4 of 4 people found the following review helpful
This review is from: Mosquito (Audio CD)
Four years on since 2009′s It's Blitz sees Yeah Yeah Yeah's a decade on from their from fan favourite début, Fever to Tell, return with album number four, Mosquito.
Leaving behind the electronic sound of their third album the band return back to the sound of Fever to Tell, to the delight of the fans. The album features Gospel Choirs, Subway trains, distorted vocals and unfortunately, a rapper.
The album begins with tasty lead single "Sacrilege" that features, yes, a gospel choir. On first listen, I was like "Wait, what?" put a couple of listens later a past the original bemusement, I've learned to love this song. I think that the gospel choir adds to the song, it gives it it's "soul". Karen O herself said that without the choir, the song wouldn't be as good as it is, and I agree. It's these little things that change a song from four boring chords into something ear grabbing and great.
Second track "Subway" is a beautiful quite song similar to those found on second album Show Your Bones. With the use of a subway car running along the tracks as the "beat" to the album, the band so their soft side for the first time on the album. To a point the song, with the subway repeating over and over and the slow tempo of the song, and the general calmness to Karen's voice that can be manic at any given moment, has a hypnotic quality to it, a soothing, "let's go to sleep now" feel to it that I really like.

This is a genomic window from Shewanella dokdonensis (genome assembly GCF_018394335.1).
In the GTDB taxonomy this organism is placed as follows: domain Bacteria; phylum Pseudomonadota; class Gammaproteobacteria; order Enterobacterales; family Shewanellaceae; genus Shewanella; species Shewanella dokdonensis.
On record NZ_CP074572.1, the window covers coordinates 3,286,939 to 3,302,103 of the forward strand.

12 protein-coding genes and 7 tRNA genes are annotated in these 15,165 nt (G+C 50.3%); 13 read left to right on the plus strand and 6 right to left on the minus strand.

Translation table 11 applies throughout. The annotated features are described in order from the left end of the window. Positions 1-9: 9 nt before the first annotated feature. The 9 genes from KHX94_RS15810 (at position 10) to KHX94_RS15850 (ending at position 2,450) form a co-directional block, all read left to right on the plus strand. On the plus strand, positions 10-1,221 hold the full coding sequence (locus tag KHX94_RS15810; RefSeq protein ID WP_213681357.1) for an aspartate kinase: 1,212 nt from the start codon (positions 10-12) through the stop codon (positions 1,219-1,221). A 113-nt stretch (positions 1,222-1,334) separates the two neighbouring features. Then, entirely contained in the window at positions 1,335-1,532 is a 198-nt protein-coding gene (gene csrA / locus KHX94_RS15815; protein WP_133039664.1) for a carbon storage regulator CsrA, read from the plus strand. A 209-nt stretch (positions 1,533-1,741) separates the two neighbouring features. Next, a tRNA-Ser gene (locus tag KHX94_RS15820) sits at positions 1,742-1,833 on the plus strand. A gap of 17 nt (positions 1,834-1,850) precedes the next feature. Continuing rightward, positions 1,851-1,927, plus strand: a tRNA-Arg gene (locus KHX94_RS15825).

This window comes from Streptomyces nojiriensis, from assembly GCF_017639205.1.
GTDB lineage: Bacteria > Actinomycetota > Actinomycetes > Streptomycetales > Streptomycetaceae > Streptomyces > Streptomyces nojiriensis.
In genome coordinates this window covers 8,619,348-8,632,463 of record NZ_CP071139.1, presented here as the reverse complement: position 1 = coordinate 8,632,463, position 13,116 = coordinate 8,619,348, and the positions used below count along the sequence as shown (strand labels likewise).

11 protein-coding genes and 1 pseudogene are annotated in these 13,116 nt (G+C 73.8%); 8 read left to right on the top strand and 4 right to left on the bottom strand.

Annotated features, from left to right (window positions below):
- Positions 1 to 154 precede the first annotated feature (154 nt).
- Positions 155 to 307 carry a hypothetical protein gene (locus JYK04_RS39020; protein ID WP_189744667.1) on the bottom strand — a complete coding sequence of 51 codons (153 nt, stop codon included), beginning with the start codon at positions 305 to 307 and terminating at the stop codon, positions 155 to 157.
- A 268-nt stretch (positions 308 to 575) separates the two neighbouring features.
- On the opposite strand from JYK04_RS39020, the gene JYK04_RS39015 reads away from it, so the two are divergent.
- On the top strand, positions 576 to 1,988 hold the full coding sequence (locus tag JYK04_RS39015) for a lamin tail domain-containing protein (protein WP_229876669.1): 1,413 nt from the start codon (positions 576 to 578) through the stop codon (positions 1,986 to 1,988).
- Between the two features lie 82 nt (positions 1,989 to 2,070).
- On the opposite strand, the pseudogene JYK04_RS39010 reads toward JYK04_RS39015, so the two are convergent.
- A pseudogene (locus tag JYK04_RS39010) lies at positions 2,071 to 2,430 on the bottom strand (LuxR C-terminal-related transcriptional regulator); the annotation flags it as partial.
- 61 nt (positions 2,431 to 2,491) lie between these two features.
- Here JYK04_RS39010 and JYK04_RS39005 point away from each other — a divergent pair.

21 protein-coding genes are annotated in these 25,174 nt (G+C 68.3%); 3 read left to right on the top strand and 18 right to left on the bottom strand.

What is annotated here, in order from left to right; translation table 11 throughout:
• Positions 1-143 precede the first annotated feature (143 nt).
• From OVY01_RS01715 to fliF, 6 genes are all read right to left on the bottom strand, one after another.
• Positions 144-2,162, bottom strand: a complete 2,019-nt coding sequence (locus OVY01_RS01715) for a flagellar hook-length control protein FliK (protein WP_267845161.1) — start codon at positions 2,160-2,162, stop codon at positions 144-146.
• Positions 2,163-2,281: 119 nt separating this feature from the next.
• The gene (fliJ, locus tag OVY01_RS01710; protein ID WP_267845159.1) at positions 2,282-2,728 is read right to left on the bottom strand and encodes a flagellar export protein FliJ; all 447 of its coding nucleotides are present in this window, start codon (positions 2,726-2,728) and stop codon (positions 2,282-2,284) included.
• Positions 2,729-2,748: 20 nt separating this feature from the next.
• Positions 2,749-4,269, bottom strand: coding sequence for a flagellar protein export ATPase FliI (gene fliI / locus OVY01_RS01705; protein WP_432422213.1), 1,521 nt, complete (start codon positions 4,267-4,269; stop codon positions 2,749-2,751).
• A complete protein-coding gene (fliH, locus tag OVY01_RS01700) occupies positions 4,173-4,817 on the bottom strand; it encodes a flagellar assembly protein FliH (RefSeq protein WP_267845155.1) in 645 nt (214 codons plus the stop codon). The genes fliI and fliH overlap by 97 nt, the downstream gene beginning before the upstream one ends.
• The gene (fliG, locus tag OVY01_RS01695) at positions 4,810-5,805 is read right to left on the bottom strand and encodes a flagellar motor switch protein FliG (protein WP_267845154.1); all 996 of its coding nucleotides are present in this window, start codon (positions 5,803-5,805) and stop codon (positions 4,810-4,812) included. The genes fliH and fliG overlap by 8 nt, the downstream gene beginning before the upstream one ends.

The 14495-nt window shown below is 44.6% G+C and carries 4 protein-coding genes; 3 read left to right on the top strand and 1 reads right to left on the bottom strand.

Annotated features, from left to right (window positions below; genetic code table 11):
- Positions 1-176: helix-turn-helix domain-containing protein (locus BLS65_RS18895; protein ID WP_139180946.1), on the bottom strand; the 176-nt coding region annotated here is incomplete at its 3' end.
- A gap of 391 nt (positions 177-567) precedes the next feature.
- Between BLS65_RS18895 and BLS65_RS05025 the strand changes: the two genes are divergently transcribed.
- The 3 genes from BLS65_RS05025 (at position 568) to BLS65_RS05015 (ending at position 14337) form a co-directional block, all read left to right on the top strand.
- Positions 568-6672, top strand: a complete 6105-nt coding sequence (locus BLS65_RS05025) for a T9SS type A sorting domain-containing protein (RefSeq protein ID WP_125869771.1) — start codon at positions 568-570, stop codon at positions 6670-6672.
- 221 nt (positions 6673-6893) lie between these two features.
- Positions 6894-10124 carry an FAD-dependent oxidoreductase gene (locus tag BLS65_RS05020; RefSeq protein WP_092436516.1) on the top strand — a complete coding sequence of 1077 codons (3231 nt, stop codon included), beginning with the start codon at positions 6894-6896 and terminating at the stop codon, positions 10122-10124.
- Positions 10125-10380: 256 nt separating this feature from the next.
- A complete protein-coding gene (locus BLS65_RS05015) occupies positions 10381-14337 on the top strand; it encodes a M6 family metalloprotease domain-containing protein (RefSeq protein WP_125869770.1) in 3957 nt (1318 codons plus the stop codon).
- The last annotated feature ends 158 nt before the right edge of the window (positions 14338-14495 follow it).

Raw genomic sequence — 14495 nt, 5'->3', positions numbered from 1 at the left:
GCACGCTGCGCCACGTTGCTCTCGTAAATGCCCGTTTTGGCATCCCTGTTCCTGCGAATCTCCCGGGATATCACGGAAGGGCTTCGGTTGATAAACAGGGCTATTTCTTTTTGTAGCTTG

"Mosquito" follows with a strong chorus Karen chanting, "I'll suck your blood" and buzzing in the usual ways she has. The quartet of strong songs that begin the album is completed with "Under the Earth" to finish probably one of the best opening streaks to an album I've seen. It has some reggae vibes on it which I'm cool with and the song works really well. We are seeing a more down to earth Yeah Yeah Yeah's. That doesn't mean quite though, because the album does have volume to it, it's just really good rock music that relaxes me.
"Slave" is an alright song, but as track five turns into track six, "These Paths" turns into "Area 51″, it all seems a little filler. They seem lacklustre in comparison to the first four tracks. Okay, so they have their good moments, "These Paths" has a charming intro and "Area 52″ has sirens blasting in the background warning us about aliens invading and the humorous sci-fi lyrics make for a fun song, but none of the tracks blow me away.
"Buried Alive" is the albums low point. It feels weak coming off the back of the fun couple of minuets we had with "Area 52″ and with Dr Octagon making a contribution wins no fevers with me. It seems like, they made the song to put him in. Sure at least he fits comfortably in the song, it's just he raps over a guitar solo, and the song doesn't please me.
"Always", the "engagement song" starts with a drum loop that I think I heard on an old keyboard one day. Going into the home stretch the music picks up in quality and "Always" is going on the right direction. Coupled with "Despair" that really builds up to quite a climatic end with pounding toms and tremolo guitars it leads us nicely into album closer, "Wedding Song". The final track opens with the beautiful sounds of birds in an "oasis" in Texas. It'll make you drift off into a sea of honey drifting on by, it really is a very good end to the album. An album which I had so much expectation for, that ultimately fell short.
There are some really good songs, but the songs around them fail to hold up to their quality and the album feels like a solid yet mixed bag. There is one too many bumps on this ride and there wasn't enough energy throughout the album, which is not enough for me.